In part 2 of our interview with Annrai O'Toole, CEO of Cape Clear Software Inc., he answers questions about common mistakes and misconceptions about SOA. He also talks about selecting tools for SOA and what constitutes true interoperability. Finally, he looks in his crystal ball and makes some interesting, bold and also tongue-in-cheek predictions about the future. Read part one.
Now that much of the civilized world is pursuing SOA, what are the chief mistakes you see users making in 2007?
There are two mistakes. One is that people pretend to do SOA, in other words, they tell their management that what they are doing is SOA, but in reality, they keep on doing things the old fashioned way by writing lots of Java and generally viewing all IT problems as just another opportunity to write more code. Real SOA is about a radical change and thinking about IT problems as a business user rather than a techie.
The second mistake, once you get on a SOA path, is to design things that won't scale. It is critical to design a SOA application that is as uncomplicated as it possibly can be. Complex, baroque SOA is just as bad, although in a different way, than loads of Java code. What are vendors trying to sell in regards to SOA that users probably don't need?
I think the answer to that question is more one of priorities. SOA covers a huge landscape and vendors are rushing to provide a diverse set of tools to cover the entire spectrum, but there is a pretty natural progression and customers should order their product choices along that line.
In the first case, people need the basic capability to design and create services, get them to talk to one another and orchestrate them together, which is the core functions of an ESB. Then next comes the challenge around managing a set of deployed services -- both from a network and system point of view and from a coherence or governance point of view.
Then you have test and load management tools and so on. So, start small, get the basics working, and then move on to bigger things. We saw a lot of large companies gobble up smaller vendors in 2006, is it getting harder for companies like Cape Clear, Logic Library, AmberPoint and Reactivity to compete with the leviathans in the marketplace?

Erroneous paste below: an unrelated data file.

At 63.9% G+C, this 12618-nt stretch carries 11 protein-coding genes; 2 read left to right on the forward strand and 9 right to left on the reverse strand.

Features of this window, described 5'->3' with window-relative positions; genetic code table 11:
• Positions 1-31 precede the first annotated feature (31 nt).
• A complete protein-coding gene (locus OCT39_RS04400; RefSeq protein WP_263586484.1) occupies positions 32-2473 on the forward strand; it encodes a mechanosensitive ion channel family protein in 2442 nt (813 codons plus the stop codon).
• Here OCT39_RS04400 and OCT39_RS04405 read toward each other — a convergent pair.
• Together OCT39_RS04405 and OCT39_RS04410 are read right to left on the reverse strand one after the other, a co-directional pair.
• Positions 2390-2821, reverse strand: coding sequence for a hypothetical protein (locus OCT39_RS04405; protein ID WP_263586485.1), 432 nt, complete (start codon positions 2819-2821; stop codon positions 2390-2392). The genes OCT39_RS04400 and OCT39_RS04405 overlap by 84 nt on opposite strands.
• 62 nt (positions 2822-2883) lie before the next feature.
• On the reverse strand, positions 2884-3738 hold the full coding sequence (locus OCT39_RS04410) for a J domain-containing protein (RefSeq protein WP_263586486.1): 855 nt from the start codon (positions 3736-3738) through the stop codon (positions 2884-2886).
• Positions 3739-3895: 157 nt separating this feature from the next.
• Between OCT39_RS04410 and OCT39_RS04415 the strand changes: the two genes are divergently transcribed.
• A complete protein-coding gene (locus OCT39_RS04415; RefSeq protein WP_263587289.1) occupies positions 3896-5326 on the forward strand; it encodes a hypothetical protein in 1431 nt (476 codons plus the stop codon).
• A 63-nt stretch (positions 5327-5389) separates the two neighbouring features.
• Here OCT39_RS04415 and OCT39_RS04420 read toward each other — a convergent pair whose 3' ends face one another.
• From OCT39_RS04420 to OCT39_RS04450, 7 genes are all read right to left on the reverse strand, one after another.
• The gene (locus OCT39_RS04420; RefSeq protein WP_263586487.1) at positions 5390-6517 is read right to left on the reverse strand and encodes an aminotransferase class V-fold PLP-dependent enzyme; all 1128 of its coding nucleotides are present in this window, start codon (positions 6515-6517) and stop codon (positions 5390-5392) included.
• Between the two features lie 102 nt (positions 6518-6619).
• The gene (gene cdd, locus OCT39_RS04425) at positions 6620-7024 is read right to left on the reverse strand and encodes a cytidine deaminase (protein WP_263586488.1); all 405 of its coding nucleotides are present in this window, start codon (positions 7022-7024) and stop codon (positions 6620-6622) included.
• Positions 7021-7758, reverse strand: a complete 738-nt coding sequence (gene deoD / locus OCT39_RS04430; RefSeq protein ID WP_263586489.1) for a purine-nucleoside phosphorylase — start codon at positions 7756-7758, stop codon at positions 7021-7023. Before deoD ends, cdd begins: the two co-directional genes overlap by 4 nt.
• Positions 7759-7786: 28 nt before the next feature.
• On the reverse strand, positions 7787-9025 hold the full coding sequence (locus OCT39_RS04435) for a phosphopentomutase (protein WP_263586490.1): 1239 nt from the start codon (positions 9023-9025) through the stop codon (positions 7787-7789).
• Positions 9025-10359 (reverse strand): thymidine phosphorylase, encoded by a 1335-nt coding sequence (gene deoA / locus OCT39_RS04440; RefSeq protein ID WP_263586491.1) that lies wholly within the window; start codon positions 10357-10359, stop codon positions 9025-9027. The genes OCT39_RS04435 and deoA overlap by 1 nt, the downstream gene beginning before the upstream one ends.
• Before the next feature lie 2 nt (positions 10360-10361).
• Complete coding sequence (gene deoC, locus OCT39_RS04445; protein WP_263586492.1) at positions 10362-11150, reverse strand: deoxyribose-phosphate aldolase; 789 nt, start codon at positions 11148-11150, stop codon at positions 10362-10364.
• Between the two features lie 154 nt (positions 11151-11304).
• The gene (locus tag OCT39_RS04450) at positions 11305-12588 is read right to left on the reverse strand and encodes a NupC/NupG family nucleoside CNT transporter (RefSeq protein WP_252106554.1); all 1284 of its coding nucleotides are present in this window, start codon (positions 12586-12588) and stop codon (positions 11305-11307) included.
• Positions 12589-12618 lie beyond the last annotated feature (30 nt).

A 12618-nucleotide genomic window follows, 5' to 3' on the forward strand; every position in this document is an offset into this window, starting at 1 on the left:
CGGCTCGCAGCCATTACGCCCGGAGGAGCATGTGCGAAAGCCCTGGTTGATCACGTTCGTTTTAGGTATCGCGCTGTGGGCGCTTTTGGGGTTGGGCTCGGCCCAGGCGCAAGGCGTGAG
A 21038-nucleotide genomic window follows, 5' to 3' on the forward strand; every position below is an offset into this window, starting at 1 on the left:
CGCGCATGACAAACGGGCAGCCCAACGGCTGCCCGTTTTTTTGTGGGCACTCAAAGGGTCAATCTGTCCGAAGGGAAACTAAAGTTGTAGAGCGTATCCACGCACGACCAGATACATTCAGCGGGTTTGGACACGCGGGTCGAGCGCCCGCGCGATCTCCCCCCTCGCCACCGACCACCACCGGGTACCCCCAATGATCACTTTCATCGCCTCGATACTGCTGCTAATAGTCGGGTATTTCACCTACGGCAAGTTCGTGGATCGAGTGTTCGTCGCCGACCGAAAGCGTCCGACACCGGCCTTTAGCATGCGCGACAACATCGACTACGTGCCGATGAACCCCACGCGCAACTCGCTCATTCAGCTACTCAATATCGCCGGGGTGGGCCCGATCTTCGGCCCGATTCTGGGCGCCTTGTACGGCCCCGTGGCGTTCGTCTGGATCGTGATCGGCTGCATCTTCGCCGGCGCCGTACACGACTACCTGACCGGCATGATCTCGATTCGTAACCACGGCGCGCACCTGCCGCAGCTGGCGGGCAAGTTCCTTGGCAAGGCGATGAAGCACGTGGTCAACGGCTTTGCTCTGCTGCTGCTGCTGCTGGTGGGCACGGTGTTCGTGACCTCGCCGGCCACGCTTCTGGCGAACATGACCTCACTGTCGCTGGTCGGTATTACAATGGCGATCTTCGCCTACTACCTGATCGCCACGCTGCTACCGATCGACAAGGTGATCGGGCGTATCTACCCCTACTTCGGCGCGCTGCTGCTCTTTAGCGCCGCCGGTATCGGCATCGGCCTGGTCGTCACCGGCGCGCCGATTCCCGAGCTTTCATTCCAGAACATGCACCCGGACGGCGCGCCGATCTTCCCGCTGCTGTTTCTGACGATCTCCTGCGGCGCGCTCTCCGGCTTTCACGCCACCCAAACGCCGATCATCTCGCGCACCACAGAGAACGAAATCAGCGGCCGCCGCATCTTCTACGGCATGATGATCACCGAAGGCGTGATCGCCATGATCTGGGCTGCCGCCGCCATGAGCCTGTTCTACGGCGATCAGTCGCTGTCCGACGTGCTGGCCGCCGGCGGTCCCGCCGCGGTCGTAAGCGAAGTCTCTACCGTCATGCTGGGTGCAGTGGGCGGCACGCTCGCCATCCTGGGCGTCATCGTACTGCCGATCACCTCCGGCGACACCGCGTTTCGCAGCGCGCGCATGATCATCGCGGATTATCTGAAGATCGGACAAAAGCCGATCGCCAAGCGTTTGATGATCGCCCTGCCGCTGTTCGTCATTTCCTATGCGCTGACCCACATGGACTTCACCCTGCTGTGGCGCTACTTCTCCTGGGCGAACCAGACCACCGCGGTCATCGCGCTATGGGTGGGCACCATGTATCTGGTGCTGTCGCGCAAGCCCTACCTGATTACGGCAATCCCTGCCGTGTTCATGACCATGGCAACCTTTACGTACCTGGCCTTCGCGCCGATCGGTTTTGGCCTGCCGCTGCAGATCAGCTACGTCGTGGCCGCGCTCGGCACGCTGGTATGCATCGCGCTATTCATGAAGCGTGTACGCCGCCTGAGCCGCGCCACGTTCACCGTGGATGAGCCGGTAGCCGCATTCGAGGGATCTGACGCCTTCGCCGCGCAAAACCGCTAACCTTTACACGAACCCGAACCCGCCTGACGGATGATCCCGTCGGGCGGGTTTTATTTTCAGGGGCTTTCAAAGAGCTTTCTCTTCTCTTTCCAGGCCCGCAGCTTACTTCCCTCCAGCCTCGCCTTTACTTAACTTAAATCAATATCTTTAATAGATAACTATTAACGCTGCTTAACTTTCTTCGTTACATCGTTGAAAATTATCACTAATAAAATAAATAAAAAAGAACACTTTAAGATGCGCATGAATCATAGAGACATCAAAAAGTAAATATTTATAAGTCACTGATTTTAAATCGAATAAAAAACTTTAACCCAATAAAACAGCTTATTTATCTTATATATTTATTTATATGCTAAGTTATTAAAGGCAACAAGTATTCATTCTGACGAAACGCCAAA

Leviathans are slow and not able to react well, either to market changes or the demanding needs of the majority of customers. It is a tough competitive world, but the smaller companies are using their size as an offensive weapon. We are really close to the cutting edge of the SOA world. It is our exclusive focus. We have seen the mistakes customers make and are better able to help them reap the real business benefits of SOA. What, for you, makes for true interoperability?
The real definition of true interoperability is that you just don't care what is on the far side of the wire. A browser doesn't care what Web server it uses, equally, the users of SOA services don't care what technology is used to build and host those services. This is a reality today and it is a major step forward for application interoperability.
There is one thought that's been rattling around and I think you'll see it come up in 2007. The thing we've been discussing with a lot of people is the notion of integration as a service. Obviously, software as a service has come of age and you're going to see a lot more of that. For the longest time integration has been this big problem that people have had to deal with internally, inside the four walls. If they want to integrate lots of different applications together they've got to go and buy integration technology. Maybe ESBs can do it, but in most cases they're using EAI. I believe the technology and the standards are in place to a point where you're going to see integration between different applications offered in a SOA manner as a hosted service sitting out on the Internet. This is one that's got us energized and we're looking at ways to make it a reality. Got any crazy, bold predictions for 2007?
Ireland will win the Grand Slam in the 6 Nations Rugby and also the Rugby World Cup! More seriously, BEA will finally be bought by HP.